Jackson Diehl raises a good point about President Obama's willingness to crack down on the Israelis, while playing nice with the Syrians:
One of the hallmarks of the Arab Spring has been the emergence of a new and more modest American foreign policy. The Obama administration has insisted on not taking the lead in promoting democratic change; it has declined to act unless not just the French and British but the Arab League go first. It still can’t bring itself to say that Bashar al-Assad, a dictator and implacable U.S. enemy who is using tanks and helicopter gunships to slaughter his people, is not qualified to lead Syria to democracy.
Yet there is one big exception: the Israeli-Palestinian conflict. On a Middle Eastern front that has remained mostly quiet in 2011, the position of the United States is: a) it possesses a detailed solution; b) action must be taken immediately; and c) it doesn’t matter whether the people concerned — Israelis and Palestinians — are agreeable or ready.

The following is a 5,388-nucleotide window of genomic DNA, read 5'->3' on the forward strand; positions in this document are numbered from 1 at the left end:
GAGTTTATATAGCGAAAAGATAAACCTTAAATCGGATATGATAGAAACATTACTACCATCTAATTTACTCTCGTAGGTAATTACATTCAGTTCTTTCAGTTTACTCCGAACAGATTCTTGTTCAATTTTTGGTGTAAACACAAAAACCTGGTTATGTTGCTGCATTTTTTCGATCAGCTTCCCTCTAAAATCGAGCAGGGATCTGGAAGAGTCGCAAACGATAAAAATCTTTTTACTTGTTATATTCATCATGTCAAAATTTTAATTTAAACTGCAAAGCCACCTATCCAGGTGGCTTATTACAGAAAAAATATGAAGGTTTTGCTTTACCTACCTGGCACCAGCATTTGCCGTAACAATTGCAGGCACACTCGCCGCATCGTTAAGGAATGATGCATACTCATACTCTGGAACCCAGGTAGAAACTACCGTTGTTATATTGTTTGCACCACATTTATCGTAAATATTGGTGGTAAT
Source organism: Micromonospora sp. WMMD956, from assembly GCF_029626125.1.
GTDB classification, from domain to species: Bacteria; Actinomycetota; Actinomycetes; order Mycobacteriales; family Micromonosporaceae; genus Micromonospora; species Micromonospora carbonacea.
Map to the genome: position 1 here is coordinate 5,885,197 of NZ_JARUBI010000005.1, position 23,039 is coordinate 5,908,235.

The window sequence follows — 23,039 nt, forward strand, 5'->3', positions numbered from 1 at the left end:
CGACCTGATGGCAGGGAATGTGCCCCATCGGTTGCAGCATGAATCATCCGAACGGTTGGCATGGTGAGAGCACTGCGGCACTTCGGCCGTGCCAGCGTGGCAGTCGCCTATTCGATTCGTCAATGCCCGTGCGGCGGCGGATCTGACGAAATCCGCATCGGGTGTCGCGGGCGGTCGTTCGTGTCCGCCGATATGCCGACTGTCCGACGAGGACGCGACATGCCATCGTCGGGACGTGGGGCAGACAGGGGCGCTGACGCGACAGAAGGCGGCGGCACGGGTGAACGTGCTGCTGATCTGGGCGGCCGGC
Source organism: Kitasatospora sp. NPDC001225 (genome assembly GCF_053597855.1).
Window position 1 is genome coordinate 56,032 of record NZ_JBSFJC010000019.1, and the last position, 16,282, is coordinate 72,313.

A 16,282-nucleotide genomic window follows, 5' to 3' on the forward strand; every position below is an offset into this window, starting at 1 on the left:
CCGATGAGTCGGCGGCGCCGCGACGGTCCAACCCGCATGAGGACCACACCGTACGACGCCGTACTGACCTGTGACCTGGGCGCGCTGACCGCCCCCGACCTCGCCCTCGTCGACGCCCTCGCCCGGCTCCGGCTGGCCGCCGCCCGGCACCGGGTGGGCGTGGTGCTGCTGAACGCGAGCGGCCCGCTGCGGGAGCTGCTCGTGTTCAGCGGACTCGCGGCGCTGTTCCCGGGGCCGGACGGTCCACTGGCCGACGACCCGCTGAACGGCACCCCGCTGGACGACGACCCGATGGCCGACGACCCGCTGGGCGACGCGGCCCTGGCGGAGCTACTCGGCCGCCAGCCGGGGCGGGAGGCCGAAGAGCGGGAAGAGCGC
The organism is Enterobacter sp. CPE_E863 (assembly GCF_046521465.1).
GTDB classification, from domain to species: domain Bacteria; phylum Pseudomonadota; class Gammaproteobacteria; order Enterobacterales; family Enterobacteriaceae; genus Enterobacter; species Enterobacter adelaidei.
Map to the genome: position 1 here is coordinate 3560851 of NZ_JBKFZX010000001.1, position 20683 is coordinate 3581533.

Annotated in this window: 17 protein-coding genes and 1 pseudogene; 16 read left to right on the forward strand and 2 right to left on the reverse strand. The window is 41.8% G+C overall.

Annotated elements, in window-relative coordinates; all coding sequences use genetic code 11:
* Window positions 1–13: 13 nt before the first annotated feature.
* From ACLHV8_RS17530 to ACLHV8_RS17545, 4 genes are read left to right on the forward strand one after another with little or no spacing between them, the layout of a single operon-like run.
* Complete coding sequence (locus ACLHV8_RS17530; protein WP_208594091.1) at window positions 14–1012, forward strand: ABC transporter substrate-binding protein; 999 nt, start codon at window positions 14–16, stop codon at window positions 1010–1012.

There is, in his diplomacy, an implicit conviction that the United States must first of all deal with the sins of its own client. “Here are the facts we must all confront,” Obama declared in his speech to the AIPAC conference last month, before proceeding to deliver a lecture about Palestinian demography, Arab politics and the United Nations. It wasn’t that he was entirely wrong. But it’s revealing of this president that he is determined to speak truth to Binyamin Netanyahu — and not to Bashar al-Assad.